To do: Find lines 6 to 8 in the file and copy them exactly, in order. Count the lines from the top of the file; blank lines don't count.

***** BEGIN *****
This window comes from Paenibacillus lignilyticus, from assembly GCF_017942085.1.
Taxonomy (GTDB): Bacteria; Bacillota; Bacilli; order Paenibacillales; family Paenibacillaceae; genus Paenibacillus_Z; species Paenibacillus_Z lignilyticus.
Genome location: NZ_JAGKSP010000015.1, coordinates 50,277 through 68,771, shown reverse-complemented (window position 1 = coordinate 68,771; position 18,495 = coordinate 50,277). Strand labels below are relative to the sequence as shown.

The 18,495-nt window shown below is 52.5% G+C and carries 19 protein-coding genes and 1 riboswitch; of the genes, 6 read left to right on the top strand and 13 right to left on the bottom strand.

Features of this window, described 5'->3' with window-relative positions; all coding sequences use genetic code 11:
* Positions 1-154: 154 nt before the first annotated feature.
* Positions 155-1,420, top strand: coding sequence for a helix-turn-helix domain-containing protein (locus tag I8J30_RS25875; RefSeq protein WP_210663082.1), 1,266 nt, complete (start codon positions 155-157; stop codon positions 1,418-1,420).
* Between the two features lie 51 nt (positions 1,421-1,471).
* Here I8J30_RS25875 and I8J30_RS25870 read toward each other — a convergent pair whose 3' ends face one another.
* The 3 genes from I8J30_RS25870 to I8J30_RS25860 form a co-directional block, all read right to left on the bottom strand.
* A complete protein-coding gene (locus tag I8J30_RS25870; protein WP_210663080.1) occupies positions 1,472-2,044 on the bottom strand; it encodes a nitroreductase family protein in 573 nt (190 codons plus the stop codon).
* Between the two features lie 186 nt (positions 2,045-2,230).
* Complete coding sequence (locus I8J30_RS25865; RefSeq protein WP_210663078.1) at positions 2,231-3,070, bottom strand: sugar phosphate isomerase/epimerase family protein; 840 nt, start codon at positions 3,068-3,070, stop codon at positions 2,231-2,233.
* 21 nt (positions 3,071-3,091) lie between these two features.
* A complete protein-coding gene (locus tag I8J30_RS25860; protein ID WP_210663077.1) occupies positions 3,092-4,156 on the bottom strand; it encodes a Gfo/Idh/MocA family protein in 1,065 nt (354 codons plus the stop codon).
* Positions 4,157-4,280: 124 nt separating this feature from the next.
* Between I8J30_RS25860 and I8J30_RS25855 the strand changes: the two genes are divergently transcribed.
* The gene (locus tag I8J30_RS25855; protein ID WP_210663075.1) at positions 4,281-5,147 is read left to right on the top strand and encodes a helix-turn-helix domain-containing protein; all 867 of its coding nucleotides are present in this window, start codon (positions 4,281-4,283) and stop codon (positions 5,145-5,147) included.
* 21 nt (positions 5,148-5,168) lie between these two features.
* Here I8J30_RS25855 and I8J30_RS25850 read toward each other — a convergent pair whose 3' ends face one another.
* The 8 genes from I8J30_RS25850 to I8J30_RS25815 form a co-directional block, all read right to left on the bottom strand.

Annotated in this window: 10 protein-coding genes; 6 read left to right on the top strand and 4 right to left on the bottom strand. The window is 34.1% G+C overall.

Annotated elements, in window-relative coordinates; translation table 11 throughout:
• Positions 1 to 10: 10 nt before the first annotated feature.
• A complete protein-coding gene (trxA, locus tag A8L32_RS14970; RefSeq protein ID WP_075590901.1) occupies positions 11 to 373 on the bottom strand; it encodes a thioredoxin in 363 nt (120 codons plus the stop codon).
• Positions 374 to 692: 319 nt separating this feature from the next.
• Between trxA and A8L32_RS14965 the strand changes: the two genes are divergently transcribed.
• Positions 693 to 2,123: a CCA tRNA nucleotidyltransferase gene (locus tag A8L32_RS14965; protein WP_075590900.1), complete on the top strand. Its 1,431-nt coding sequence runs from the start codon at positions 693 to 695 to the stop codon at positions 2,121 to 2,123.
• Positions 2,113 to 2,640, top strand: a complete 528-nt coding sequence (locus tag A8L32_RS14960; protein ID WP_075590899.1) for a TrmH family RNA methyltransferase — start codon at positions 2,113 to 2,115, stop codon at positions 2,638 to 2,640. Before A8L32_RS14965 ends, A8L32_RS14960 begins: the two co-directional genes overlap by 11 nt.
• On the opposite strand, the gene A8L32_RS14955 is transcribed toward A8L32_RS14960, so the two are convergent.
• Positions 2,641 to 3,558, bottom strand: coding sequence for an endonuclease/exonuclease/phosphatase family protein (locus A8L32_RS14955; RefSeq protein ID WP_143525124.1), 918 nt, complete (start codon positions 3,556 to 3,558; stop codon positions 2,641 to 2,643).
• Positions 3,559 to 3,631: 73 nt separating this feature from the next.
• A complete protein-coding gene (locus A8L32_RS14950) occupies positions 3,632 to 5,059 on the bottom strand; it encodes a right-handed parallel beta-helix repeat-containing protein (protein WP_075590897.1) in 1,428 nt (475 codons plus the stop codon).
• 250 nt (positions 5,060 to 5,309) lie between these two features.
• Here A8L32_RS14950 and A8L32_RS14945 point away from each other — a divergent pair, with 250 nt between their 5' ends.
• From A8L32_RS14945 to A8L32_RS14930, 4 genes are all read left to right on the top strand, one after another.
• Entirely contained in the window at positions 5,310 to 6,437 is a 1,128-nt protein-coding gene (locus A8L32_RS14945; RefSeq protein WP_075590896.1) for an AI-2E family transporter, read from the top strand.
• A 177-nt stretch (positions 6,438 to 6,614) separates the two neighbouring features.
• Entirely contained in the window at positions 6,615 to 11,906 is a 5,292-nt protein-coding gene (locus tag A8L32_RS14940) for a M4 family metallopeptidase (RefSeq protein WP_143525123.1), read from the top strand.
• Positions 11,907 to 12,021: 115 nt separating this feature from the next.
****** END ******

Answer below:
* Positions 1-154: 154 nt before the first annotated feature.
* Positions 155-1,420, top strand: coding sequence for a helix-turn-helix domain-containing protein (locus tag I8J30_RS25875; RefSeq protein WP_210663082.1), 1,266 nt, complete (start codon positions 155-157; stop codon positions 1,418-1,420).
* Between the two features lie 51 nt (positions 1,421-1,471).